The history of economic central planning is not exactly glorious. In fact, as American economist Thomas Sowell once noted, "in general [central planning] has a record of failure so blatant that only an intellectual could ignore or evade it."
With the Fed decision just one day away, followed the very next day by the increasingly more irrational BOJ, stocks had no desire to make significant moves and overnight's boring session was the result, as European stocks and U.S. index futures rose modestly but mostly hugged the flatline while Asian declined 0.2% for a third day as raw-material shares declined and Tokyo equities slumped before central bank meetings in the U.S. and Japan this week. China’s stocks rose the most in almost two weeks, up 0.6% but failed to rise above 3000 on the Shanghai Composite, in thin trading.
An economic and financial system premised on perpetual growth was bound to run into trouble. What happens as population growth turns to population decline is honestly and literally a complete and total game changer. A flat to declining number of buyers and consumers opposite ramping elderly sellers plus their unfunded liabilities is a problem with no happy resolutions. Currencies (what will constitute "money"), "free-markets", and perhaps the basis of civilization hang in the balance of the transition from high population growth to potential outright depopulation.
Two American F-22 Raptor 5G stealth fighter jets and a refueling aircraft have been deployed to an airfield in Romania as manifestation of NATO’s support to its Eastern European members against Russian aggression. “For the first time in Romania, the next-generation combat aircraft F-22 Raptor, part of the US Air Force Europe mission, arrived today at Mihail Kogalniceanu military base,” the US Embassy said on its Facebook page Monday.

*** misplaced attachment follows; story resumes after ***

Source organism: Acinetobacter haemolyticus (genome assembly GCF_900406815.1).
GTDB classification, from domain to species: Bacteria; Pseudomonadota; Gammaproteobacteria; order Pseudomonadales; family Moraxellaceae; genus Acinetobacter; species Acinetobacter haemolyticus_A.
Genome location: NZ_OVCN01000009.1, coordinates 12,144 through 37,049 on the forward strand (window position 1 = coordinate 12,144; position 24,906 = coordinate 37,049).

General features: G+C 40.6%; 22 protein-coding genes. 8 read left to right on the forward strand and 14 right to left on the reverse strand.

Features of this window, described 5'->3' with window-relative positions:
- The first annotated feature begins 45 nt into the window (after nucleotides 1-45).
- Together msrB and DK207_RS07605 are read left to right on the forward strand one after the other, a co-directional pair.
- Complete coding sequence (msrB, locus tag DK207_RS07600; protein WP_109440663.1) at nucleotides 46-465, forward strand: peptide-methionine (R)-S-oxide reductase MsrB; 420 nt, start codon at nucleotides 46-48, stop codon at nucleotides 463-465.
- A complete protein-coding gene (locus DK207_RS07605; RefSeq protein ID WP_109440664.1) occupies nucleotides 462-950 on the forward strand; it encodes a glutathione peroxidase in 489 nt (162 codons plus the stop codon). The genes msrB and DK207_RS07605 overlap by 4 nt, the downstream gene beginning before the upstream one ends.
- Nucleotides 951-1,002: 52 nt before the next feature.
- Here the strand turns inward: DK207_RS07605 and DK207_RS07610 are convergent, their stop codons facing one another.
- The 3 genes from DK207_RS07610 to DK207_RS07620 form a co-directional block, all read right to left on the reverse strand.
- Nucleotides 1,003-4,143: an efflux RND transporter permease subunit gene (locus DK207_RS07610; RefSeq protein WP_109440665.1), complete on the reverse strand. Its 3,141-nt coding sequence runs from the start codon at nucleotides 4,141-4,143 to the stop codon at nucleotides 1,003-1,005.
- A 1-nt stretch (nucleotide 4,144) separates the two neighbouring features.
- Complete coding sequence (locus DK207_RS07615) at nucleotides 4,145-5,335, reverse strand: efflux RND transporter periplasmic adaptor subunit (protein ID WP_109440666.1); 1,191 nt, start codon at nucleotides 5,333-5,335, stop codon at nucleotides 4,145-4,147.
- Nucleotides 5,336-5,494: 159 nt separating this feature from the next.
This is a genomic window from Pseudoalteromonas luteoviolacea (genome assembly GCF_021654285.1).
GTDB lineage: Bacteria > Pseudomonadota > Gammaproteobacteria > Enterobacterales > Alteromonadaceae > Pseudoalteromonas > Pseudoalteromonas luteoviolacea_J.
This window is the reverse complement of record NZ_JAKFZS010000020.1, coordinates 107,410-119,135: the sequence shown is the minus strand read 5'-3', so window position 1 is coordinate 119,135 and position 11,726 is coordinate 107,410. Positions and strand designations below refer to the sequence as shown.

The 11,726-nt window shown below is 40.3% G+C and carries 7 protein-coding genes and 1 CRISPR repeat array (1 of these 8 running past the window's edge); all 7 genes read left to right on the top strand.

Remember when "someone" used the Stuxnet virus in an Iranian nuclear plant several years ago to freeze Iranian nuclear production, leading to a major diplomatic scandal involving the spy agencies of both the US and Israel, as the world learned that in the present day industrial sabotage only needed a flash drive and a computer virus to render even the most sophisticated piece of industrial machinery obsolete? Well, a few minutes ago, Bloomberg reported that a computer virus was discovered in a German nuclear power plant.
The April FOMC gathering headlines a crowded economic events calendar this week. The post-meeting statement, released Wednesday afternoon, should continue to strike a cautious tone. There will be no press conference and updated economic and financial forecasts will not be released. Few expect the FOMC to add the “balance of risks” sentence back into its communiqué at this point. Doing so would be quite bearish for risk assets as it would definitely open the door for a June rate hike.
Futures are currently unchanged, but the E-mini was down as much as 12 points less than two hours earlier after the European open when this time it was up to the PBOC to intervene in global markets by pushing the Yuan higher (selling USDCNY via intermediary banks) sending global stocks sharply higher off session lows and leaving the S&P futures virtually unchanged. As Bloomberg reported, there has been increasing USD/CNY selling in afternoon session as Dollar Index edged lower. This is the PBOC entering the building and levitating stocks.